The production of hats using beaver fur was quite common up into the 1850s, so popular that by the mid-1600s, the beaver’s natural breeding ground in Europe was nearly exhausted. From that point forward, North American became the primary supplier for hat fur in both the Old and New World. At the time Goodrich was operating his business in Albion, beaver fur was still a common material used in the manufacture of hats, but the addition of wool or hare fur was used in the production of less-expensive headgear.

Isaac Signor provides one other piece of information that is helpful in tracing the origin of the Beaver Alley name. In Landmarks of Orleans County, Signor writes, “The west side [Main Street] consisted of a warehouse on the dock, which was afterward burned, and one or two brick stores, extending as far as Beaver alley, on the corner of which Harvey Goodrich kept a hat store.” This information would suggest that Goodrich’s business became the source of the Beaver Alley name.

It may be worth noting, as a humorous side-note, that mercury was used to manufacture hats though it was generally understood that the chemical caused damage to the nervous system. While hat makers labored in poorly ventilated areas, the exposure to mercury would cause trembling and aggressiveness, symptoms of insanity. This is believed to be the origin of the phrase “mad as a hatter.”

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Prison superintendent had tumultuous time in Albion in 1930s

By Matthew Ballard, Orleans County Historian Posted 10 November 2018 at 7:59 am

Albion, which is home to a women’s prison, has been ‘rehabilitating’ women for more than a century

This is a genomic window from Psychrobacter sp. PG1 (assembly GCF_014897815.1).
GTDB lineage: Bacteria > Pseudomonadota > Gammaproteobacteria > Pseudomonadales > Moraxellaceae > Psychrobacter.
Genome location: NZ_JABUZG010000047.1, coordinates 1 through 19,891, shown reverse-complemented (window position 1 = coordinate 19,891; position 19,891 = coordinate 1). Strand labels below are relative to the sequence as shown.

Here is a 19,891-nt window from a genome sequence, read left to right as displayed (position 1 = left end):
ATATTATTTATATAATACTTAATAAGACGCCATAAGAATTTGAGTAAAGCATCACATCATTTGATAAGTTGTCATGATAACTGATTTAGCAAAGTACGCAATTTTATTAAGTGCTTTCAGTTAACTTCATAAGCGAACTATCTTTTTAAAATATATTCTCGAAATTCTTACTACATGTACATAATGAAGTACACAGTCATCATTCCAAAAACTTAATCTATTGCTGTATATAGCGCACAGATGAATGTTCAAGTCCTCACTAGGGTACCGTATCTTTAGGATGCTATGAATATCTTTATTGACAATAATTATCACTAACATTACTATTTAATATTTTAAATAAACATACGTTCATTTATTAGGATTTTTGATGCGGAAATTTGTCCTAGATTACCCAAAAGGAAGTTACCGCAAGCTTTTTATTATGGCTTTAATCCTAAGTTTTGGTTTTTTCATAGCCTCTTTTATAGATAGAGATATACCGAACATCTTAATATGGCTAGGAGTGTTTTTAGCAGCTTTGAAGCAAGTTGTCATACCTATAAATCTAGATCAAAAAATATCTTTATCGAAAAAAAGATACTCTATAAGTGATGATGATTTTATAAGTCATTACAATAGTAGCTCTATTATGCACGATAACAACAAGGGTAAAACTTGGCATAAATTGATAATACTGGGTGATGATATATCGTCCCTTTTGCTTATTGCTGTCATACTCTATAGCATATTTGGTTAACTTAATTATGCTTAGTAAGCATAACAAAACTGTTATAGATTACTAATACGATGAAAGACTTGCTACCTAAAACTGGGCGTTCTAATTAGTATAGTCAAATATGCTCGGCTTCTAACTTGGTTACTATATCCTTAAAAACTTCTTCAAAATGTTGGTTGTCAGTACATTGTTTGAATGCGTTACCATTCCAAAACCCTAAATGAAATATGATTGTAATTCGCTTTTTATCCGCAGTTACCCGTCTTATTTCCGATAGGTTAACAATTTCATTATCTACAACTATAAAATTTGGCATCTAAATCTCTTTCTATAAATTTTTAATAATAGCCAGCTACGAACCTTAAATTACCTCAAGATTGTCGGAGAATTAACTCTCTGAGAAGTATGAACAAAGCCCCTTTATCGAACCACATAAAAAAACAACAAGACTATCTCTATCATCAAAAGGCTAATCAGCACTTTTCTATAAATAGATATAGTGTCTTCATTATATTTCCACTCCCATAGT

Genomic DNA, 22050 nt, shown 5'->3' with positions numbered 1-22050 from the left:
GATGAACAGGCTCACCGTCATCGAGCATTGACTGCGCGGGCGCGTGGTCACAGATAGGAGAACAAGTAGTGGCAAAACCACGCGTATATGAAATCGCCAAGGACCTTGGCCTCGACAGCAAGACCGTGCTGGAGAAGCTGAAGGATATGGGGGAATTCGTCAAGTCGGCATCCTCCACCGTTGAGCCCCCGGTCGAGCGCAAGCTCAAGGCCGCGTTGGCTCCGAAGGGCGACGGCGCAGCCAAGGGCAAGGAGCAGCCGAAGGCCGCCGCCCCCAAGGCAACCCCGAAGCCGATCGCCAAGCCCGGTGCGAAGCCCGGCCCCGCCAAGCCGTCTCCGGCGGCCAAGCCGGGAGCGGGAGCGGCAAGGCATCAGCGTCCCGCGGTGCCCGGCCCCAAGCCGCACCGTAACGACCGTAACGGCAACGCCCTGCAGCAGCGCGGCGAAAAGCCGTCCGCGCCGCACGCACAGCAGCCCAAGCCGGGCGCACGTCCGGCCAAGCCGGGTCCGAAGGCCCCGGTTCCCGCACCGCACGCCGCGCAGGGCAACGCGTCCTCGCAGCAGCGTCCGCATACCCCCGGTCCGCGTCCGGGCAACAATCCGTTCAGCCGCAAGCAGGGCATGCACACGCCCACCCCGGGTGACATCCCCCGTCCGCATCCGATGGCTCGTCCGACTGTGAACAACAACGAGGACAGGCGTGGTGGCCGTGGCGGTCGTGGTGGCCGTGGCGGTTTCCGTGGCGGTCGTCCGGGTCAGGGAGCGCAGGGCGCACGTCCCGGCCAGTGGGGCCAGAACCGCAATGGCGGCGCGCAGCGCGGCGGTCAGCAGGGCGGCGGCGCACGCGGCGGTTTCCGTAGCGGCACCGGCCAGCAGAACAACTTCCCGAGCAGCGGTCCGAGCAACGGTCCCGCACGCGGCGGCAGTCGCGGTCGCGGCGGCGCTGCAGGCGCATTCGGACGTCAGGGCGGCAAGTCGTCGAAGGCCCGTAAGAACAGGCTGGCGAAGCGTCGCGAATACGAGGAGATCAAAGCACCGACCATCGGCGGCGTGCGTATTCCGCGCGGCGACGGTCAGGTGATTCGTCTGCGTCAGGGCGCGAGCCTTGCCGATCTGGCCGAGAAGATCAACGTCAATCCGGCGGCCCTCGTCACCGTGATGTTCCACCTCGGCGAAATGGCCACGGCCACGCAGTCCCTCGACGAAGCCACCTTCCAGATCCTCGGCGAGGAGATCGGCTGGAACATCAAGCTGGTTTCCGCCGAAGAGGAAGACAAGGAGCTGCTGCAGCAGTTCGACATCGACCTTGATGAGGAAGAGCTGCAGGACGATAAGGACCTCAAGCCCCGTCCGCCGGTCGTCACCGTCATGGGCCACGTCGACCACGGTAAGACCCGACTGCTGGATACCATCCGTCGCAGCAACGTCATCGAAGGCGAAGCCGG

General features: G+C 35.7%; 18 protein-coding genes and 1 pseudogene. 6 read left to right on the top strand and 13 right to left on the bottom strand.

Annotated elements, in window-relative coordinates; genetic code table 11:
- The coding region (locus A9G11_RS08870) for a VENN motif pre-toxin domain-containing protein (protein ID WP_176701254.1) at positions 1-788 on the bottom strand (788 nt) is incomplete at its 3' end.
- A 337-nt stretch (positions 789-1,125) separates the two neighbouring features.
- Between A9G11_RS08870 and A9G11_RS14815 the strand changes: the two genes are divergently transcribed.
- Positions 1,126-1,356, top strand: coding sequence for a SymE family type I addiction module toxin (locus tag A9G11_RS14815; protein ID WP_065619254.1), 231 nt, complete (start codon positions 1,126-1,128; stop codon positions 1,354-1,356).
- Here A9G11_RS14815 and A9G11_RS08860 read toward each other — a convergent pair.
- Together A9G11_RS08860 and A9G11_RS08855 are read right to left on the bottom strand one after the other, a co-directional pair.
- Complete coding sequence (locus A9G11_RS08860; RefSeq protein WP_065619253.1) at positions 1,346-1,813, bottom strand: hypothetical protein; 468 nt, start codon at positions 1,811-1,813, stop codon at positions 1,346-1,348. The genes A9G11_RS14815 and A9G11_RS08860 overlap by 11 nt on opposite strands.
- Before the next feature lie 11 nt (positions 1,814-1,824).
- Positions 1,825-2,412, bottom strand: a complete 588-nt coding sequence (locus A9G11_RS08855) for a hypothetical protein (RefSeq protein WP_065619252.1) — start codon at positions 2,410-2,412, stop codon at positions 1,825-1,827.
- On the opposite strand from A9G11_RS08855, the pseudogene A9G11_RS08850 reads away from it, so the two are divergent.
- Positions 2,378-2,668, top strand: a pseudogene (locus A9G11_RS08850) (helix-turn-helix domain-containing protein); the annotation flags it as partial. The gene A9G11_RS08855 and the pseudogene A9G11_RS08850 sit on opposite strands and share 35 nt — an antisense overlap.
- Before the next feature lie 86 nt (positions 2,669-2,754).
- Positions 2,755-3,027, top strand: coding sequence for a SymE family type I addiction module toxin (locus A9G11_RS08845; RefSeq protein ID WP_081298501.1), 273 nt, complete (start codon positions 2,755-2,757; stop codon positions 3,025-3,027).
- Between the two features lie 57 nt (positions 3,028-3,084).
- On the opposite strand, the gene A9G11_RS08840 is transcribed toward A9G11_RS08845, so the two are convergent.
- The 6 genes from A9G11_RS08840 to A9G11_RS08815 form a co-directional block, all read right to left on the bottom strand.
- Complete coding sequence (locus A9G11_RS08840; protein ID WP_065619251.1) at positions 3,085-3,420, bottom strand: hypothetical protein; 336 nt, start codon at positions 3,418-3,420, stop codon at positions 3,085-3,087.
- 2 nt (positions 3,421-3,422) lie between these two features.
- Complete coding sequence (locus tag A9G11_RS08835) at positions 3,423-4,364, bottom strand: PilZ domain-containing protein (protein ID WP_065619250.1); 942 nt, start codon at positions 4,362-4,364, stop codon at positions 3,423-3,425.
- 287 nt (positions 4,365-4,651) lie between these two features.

“Overlooked Orleans” – Vol. 4, No. 44

This photograph, from a collection donated to the Department of History from Ruth Webster Howard, shows the rear side of the Administrative Building at the Western House of Refuge in Albion. The structure sat at the west end of the main walk and served as the residence for the superintendent, assistant superintendent, marshal, parole officer, purchasing agent, and housekeeper, and housed offices for the institution.

The Western House of Refuge opened on December 8, 1893, but did not “receive” any inmates until January of 1894. This institution represented a rather interesting period in the U.S. penal system, where women between the ages of 16 and 30 were sent for “rehabilitation.” Those guilty of crimes ranging from petit larceny to public intoxication, prostitution, or “waywardness” found themselves committed to the institution for a period of three to five years. During that time they received instruction in the domestic sciences – cooking, housekeeping, sewing, laundry, etc.